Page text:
Faking Async Calls in WCF – Part I

Once upon a time, I wrote about writing tests for WCF servers and clients. WCF can be invoked also in an async method. What you would do is generate WCF proxies that have method definition for your service starting with “Begin…” and “End…”, following the asynchronous method calling convention.

As you may recall from our last session, eons ago, my server looks like this:

[ServiceContract(Namespace = "http://DoesntExist")]
public interface ISourceListProvider
{
[OperationContract]
string GetSourceList(string source);

}

And my calling and invoking methods look like this:

public IAsyncResult GetSourceListFromServerAsync(string source)
{
return channel.BeginGetSourceList(source, GetSourceListCallBack, channel);
}

public void GetSourceListCallBack(IAsyncResult ar)
{
sourceList = ((ISourceListProvider) ar.AsyncState).EndGetSourceList(ar);
    Console.WriteLine(sourceList);
}

public string SourceList
{
get
{
return sourceList;
}
}

The sourceList attribute gets updated at the end of the operation.

What I want to do is short-circuit the async call. Let’s imagine that the async call takes 1 second from starting, until End gets called. Instead of calling the method asynchronously, I want to wait 1 second, and then call the End method. In fact, I’m testing the client, and faking the server, but keeping the delay.

Here’s my test (there’s a small setup code in the TestInitialize that appear :

   1:  private IAsyncResult returnedHandle;  
   2:  public delegate void AsyncProcessor(Delegate d);  
   3:     
   4:  [Isolated] 
   5:  [TestMethod]  
   6:  public void AsyncGetSourceList_SimulatedAsync_WithFakeResult()  
   7:  {  
   8:      Isolate.WhenCalled(()=>fakeSourceListProvider.BeginGetSourceList(null, null, null))  
   9:          .DoInstead(c=>  
  10:                         {  
  11:                             AsyncProcessor dr = d=>  
  12:                                                 {  
  13:                                                     Thread.Sleep(1000);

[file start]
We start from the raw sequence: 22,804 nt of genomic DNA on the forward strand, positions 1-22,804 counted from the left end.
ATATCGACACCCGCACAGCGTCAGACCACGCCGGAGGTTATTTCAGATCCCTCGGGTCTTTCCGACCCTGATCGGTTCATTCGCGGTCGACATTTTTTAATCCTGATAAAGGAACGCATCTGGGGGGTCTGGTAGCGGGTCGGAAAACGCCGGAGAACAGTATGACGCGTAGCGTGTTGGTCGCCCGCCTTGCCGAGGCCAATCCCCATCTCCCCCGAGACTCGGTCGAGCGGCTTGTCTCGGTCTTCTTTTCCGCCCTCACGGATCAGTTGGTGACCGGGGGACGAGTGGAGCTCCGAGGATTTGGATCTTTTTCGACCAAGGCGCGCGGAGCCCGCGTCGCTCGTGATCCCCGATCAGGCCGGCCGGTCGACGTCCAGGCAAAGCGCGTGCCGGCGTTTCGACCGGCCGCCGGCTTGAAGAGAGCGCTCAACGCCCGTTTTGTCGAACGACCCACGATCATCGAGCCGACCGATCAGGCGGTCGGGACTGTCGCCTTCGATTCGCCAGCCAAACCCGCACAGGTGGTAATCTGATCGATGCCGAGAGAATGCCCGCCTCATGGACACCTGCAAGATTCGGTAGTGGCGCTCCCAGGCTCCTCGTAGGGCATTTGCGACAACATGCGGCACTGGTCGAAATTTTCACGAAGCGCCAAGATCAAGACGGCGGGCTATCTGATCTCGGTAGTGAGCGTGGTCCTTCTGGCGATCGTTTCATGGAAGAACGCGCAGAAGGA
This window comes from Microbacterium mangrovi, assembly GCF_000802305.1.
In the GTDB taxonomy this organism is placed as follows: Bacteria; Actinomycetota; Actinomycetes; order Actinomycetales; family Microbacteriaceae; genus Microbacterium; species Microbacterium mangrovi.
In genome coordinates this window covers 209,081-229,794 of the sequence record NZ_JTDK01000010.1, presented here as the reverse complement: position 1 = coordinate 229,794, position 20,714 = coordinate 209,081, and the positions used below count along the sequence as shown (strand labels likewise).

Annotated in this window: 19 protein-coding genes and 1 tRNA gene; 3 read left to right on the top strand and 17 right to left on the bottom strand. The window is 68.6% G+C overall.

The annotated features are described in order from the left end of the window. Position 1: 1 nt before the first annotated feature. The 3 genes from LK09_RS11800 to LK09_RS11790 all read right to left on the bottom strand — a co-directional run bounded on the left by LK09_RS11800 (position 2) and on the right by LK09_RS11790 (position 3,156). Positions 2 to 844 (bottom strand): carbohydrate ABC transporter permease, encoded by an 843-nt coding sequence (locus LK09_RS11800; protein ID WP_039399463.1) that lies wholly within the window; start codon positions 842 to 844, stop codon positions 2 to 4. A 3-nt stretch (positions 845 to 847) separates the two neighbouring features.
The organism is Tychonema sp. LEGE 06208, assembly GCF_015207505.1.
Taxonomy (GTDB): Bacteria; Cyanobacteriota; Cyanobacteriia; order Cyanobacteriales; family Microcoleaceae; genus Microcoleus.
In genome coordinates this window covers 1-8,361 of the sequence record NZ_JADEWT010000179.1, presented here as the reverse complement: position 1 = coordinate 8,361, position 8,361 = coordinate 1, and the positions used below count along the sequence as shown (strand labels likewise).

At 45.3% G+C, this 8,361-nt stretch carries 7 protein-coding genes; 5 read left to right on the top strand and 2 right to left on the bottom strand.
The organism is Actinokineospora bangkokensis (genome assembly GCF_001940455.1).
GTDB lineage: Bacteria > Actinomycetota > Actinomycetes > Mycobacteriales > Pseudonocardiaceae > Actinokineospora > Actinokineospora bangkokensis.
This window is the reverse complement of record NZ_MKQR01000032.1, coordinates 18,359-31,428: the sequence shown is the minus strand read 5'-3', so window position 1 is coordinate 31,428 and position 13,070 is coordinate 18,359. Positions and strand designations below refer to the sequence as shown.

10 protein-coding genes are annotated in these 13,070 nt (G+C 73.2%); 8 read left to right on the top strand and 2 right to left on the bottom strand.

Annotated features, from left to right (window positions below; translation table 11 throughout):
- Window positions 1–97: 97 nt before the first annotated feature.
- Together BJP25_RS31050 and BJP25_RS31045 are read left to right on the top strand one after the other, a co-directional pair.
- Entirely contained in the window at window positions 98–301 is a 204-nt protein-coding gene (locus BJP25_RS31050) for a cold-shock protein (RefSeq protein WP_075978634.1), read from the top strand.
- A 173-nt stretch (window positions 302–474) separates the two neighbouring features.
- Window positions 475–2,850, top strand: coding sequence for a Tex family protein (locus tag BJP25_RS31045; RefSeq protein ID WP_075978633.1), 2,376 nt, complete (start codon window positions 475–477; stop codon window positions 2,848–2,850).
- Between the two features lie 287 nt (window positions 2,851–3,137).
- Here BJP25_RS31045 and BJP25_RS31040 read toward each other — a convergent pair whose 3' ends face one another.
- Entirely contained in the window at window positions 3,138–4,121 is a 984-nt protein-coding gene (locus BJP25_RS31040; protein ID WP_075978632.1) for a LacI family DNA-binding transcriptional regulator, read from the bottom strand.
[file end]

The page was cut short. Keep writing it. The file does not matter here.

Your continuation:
14:                                                     d.DynamicInvoke(returnedHandle);  
  15:                                                 };  
  16:                             returnedHandle = dr.BeginInvoke(c.Parameters[1] as Delegate, null, c.Instance);  
  17:                             return returnedHandle;  
  18:     
  19:                         });  
  20:      Isolate.WhenCalled(()=>fakeSourceListProvider.EndGetSourceList(null)).WillReturn("Fake Result");  
  21:      DataProviderClient providerClient = new DataProviderClient();  
  22:      IAsyncResult myHandle = providerClient.GetSourceListFromServerAsync("");  
  23:     
  24:      while (!myHandle.IsCompleted)  
  25:      {  
  26:          Console.WriteLine("Waiting...");  
  27:          Thread.Sleep(100);  
  28:      }  
  29:      Assert.AreEqual("Fake Result", providerClient.SourceList);  
  30:     
  31:     
  32:  }

It’s a bit long, so let’s step through it. In line 2, I declare a delegate called AsyncProcessor. This delegate is going to be invoked on another thread, and will simulate the server operation.

In lines 8-19, I use the new and ingenious DoInstead on the Begin method. It lets me define the custom code that will be executed when the Begin method gets called. In our case, the custom code is calling our delegate asynchronously. On the other thread, the delegate includes sleeping for the timeout, and then calling the End method.

In line 20 I set the return value I want to simulate coming from the server. That’s all I need to do!

I used the Console.WriteLine calls to show what happens when I wait for the method to return. When I run it, here’s what happens:

image

This is pretty cool by itself. But wait, there’s more! In my next post, I’m going to do a bit more magic.

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